As we approach the 50th anniversary of the Treaty on the Non-Proliferation of Nuclear Weapons (NPT) in March, the United Nations is preparing to review the accord amid growing signs that divisions and distrust are rife among countries that possess nuclear arsenals.
“Relationships between states – especially nuclear-weapon states – are fractured. So-called ‘great power competition’ is the order of the day. Division, distrust and a dearth of dialogue are increasingly the norm,” UN disarmament chief Izumi Nakamitsu told a UN Security Council meeting, requested by Germany, on Wednesday (26 February).
Nakamitsu warned that “the spectre of unconstrained nuclear competition looms over us for the first time since the 1970s”.
Although she did not directly point the finger at US, Russia and China, Nakamitsu warned the world is “witnessing what has been termed a qualitative nuclear arms race – one not based on numbers but on faster, stealthier and more accurate weapons.”
“Regional conflicts with a nuclear dimension are worsening, and proliferation challenges are not receding,” she added.
In force since March 1970, the NPT is the only binding multilateral commitment to the goal of disarmament by states which officially stockpile nuclear weapons. Initially intended to last for 25 years it was indefinitely extended in 1995.
According to the landmark accord, the non-nuclear power states have undertaken not to acquire nuclear weapons and the states with nuclear arsenals are obliged to pursue disarmament, while all have the right to access nuclear technology for peaceful purposes, under certain safeguards.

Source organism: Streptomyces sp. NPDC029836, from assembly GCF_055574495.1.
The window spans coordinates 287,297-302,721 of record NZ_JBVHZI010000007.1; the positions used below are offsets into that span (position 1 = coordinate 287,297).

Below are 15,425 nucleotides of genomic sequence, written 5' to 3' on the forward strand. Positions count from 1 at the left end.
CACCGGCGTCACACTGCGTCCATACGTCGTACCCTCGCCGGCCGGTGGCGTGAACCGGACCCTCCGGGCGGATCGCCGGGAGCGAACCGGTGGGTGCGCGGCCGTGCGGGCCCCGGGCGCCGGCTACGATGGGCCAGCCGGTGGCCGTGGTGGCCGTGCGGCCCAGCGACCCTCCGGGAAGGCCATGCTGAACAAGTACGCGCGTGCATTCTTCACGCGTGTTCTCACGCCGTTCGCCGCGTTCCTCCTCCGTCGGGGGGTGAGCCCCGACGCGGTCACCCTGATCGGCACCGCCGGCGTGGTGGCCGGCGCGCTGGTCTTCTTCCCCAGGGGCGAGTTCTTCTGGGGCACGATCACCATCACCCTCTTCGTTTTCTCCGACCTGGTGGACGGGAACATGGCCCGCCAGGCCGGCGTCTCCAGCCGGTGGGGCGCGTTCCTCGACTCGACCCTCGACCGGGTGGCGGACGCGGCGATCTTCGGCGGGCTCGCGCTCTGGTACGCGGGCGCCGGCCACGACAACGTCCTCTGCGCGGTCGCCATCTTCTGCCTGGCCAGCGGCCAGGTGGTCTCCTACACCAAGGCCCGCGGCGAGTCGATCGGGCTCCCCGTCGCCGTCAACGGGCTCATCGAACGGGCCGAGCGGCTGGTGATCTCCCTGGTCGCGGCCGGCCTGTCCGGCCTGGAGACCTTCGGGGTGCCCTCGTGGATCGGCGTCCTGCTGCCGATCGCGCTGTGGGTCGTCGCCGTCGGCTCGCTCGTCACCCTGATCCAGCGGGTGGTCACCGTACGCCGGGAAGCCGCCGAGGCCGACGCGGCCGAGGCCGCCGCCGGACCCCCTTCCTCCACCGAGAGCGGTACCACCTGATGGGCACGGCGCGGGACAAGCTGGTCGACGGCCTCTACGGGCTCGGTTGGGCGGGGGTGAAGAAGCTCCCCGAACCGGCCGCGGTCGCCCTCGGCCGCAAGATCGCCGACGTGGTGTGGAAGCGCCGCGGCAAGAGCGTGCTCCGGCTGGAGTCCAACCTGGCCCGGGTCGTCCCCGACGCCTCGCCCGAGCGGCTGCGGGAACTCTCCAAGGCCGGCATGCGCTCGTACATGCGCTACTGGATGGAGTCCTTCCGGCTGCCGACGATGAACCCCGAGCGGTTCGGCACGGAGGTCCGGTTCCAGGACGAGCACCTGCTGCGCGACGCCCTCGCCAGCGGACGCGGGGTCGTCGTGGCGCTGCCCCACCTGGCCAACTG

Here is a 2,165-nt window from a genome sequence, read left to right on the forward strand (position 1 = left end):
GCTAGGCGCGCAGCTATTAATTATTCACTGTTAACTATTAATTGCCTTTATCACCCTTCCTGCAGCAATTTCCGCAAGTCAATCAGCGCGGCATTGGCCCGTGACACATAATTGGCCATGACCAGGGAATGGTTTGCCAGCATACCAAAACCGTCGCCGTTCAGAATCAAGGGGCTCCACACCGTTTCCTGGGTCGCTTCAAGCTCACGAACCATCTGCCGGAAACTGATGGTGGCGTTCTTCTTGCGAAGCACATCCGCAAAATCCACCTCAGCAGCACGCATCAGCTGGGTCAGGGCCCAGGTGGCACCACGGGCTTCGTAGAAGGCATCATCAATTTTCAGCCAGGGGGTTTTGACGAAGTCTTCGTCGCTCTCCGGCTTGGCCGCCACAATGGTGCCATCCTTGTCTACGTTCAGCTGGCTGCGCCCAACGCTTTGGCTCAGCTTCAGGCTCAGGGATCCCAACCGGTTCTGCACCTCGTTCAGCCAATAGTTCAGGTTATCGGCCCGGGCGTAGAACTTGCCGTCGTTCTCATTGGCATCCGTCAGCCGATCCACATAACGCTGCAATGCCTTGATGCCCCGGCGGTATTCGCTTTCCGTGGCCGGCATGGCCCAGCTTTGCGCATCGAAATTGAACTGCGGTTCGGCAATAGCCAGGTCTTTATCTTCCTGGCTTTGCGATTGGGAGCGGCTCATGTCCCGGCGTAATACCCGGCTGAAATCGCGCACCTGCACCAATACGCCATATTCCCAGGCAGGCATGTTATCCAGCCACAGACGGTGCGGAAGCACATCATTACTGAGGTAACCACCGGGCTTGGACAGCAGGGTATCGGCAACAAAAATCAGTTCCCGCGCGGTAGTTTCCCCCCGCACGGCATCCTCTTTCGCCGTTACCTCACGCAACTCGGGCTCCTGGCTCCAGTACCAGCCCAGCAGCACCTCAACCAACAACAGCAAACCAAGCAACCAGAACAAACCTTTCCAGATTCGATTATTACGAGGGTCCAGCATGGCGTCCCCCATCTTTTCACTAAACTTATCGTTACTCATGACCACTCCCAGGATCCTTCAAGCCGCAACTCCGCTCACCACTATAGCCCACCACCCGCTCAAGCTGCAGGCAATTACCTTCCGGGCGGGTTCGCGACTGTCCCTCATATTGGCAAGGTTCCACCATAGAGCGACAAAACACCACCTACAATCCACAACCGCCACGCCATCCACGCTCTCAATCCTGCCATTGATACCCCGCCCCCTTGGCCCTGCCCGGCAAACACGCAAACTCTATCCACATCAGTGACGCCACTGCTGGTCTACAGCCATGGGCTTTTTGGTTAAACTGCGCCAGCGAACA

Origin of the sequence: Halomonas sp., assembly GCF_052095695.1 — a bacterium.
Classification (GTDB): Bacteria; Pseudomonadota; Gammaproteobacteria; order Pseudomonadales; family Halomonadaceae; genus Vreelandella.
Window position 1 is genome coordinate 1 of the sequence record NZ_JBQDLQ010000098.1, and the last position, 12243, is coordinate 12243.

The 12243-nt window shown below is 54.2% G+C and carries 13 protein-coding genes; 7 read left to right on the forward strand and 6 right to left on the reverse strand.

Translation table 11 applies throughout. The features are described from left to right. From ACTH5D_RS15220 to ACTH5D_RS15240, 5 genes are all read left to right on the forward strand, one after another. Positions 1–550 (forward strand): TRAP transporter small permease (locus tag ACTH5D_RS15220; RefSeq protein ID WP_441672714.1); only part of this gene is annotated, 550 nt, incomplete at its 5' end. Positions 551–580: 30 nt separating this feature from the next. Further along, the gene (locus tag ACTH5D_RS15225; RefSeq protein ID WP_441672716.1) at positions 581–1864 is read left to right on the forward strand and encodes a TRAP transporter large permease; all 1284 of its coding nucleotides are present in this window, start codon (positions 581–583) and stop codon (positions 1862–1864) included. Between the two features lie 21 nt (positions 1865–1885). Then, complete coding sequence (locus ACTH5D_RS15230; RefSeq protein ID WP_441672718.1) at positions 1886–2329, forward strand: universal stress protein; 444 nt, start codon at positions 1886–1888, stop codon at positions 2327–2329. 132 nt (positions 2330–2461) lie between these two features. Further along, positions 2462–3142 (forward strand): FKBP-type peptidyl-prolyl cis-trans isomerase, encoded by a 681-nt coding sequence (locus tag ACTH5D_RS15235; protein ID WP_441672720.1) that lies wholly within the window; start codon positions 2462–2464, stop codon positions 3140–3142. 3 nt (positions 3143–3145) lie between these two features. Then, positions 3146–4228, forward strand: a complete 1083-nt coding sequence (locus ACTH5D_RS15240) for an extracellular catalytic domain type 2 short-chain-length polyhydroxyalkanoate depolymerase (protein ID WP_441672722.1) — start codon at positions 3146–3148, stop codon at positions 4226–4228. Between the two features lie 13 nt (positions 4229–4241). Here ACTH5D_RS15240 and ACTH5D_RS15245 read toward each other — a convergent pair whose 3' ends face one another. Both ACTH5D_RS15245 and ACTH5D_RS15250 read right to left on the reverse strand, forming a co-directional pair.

So far, 191 states are parties to the NPT and only India, Pakistan, Israel, North Korea, and South Sudan remain outside.
The UN conducts a review conference every five years, with the next one, due in April/May, meant to address the North Korean nuclear and missile developments, the shaky Iranian nuclear deal, last year’s collapse of the Intermediate-Range Nuclear Forces (INF) Treaty, and the continuing modernisation programs of the five recognised nuclear-weapon states.
Against this background, Nakamitsu said she hopes to encourage “a spirit of flexibility” during the conference in April, which is meant to reaffirm commitment to the treaty and all its obligations, and to the norm against the use of nuclear weapons.
At the meeting, UN Security Council members “expressed their resolve to further advance the goals” of the NPT, in light of current international geopolitical challenges, but they also stressed “the importance of upholding and strengthening the Treaty,” current UN Security Council President, Marc Pecsteen de Buytswerve, said on Wednesday (26 February).
They called on all states parties to the NPT “to cooperate in facilitating progress in non-proliferation, the peaceful uses of nuclear energy, and nuclear disarmament” and “expressed their readiness to work together and join efforts to achieve a successful outcome at the 2020 NPT Review Conference.”
Although all 15 Security Council members supported the final statement on the NPT, UN sources said the Russian and the US representative clashed at the meeting over the breakdown in arms control negotiations.
Germany’s Foreign Minister Heiko Maas told the Council that the only realistic way ahead is applying pressure and stepping up nuclear diplomacy.